Since far too often we only publicly say nice things about people when they are dead I’ve decided to randomly pick a Facebook friend every day and say something nice about them.
June 25, 2019
Today’s person: Susanna Mishler!
I am not a poetry person. Yes, I took the typical adolescent stab at pained teenage literary angst before switching to short horror stories, then to anti-Capitalist comedies, but poetry - not my thing. I have read exactly two entire books of poetry.
One of them was Susanna’s.
I met Susanna at the Djerassi Art Center, where we were both Fellows. She was fun, serious, and she wasn’t always trying to come up with something “interesting” for all of us to do. I liked that. She was an unflamboyant craftsperson whose creations were truly beautiful visions.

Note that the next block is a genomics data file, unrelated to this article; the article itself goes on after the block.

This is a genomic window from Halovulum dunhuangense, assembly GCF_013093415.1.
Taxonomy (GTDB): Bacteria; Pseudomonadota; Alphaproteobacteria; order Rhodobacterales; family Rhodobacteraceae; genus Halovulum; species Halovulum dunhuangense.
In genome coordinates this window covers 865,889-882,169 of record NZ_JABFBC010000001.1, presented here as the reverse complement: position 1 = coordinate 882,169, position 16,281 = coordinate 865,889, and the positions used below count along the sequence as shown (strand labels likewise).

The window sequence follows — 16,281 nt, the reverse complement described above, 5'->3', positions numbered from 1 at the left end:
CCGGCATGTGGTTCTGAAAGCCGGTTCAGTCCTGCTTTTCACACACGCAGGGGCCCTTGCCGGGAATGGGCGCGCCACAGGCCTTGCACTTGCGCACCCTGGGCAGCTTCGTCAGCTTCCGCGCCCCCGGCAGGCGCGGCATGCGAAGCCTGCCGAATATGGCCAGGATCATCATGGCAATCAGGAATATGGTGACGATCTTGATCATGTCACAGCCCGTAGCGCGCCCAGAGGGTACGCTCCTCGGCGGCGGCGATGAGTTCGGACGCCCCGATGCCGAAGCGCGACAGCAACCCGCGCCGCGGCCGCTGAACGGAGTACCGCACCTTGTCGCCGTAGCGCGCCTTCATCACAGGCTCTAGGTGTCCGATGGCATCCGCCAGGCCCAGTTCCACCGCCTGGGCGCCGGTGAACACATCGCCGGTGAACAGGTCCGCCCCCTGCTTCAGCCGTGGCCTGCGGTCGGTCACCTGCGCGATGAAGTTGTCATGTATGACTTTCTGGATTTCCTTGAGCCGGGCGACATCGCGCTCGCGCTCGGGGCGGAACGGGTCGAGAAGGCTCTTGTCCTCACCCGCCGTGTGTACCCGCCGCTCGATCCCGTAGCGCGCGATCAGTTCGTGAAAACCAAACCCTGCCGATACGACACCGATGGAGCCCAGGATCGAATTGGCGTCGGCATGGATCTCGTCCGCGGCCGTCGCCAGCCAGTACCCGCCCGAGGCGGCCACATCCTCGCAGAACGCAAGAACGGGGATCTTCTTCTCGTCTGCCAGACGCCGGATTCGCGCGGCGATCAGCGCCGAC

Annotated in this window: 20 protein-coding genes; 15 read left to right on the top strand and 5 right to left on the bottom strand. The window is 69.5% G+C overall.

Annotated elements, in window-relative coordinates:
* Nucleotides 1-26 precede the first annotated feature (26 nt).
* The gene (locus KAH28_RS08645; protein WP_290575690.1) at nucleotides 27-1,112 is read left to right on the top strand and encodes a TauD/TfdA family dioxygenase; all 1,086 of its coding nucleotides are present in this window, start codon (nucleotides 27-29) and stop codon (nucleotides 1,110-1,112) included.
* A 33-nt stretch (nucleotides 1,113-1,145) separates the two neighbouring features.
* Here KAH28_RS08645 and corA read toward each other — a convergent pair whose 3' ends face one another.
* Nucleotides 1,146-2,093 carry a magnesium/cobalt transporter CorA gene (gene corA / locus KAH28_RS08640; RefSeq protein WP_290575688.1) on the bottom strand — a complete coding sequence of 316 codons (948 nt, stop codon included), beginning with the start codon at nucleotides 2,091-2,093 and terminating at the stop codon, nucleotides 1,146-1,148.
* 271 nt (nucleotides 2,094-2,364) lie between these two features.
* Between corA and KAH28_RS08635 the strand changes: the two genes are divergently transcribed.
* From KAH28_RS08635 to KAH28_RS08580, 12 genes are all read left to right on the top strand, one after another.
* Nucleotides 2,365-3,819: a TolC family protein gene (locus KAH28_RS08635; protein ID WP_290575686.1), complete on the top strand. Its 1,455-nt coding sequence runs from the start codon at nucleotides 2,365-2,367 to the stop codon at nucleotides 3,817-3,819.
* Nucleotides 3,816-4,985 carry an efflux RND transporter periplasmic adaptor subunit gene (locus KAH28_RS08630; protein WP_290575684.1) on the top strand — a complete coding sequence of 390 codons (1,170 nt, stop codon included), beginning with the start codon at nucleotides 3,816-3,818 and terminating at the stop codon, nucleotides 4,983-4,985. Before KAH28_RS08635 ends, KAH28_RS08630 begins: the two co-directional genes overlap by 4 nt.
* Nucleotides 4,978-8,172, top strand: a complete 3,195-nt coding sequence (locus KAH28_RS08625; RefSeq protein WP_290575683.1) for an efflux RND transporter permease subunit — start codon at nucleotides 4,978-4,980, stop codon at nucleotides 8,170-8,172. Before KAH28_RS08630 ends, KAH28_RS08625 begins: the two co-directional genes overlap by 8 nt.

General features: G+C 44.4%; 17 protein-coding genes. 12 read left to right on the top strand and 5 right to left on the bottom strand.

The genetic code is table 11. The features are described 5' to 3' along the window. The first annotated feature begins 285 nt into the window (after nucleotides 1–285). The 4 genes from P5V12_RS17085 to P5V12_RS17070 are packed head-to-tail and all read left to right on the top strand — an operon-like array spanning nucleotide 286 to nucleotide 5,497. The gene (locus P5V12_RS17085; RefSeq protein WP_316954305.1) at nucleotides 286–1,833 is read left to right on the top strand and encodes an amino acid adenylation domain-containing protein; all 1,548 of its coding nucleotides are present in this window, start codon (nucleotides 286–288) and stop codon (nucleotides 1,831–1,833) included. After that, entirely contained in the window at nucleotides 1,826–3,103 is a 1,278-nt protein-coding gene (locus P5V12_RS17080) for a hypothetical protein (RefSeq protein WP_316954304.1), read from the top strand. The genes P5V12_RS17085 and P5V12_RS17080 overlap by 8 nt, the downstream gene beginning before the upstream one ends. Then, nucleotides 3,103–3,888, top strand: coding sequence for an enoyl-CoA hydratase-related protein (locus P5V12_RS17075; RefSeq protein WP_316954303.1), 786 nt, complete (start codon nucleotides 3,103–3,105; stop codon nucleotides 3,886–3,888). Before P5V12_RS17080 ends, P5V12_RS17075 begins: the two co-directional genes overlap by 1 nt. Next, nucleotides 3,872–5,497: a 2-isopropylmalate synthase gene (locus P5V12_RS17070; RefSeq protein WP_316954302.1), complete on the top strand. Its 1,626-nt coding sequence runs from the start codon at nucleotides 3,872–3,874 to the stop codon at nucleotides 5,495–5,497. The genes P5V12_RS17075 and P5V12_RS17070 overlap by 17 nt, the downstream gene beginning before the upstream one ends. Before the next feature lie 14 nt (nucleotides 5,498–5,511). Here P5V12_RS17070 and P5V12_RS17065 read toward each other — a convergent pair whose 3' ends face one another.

Her dayjob is electrician, and much of her poetry is finding the overlap of patterns between the seemingly freeform world of nature and emotions and the ordered structure and decay of our human constructions. I know it sounds unexpected, but she has poetry about circuitry that expresses a greater and more in-depth celebration and search for the meaning of life than most poems I’ve seen about gardens. By juxtaposing the hard realities of human construction on the human psyche and nature as an expression of humanity, by finding the natural/unnatural beauty in the birth, working, decay, and destruction of one of the most fundamental aspects of modern life - construction - and the blood that flows through it - electricity - Susanna is showing us that our human-made world is the modern Frankensteinian creation that can be a manifestation of our most beautiful or most ugly selves.
It’s hard to put it into words. You really have to read it.
We don’t make plants, or animals, or the sky, but we do make buildings. And electricity is the blood of our creations. Susanna’s work examines, deconstructs, and celebrates this most distinctly human creation in a uniquely beautiful, amazing way.
The other one was Poe.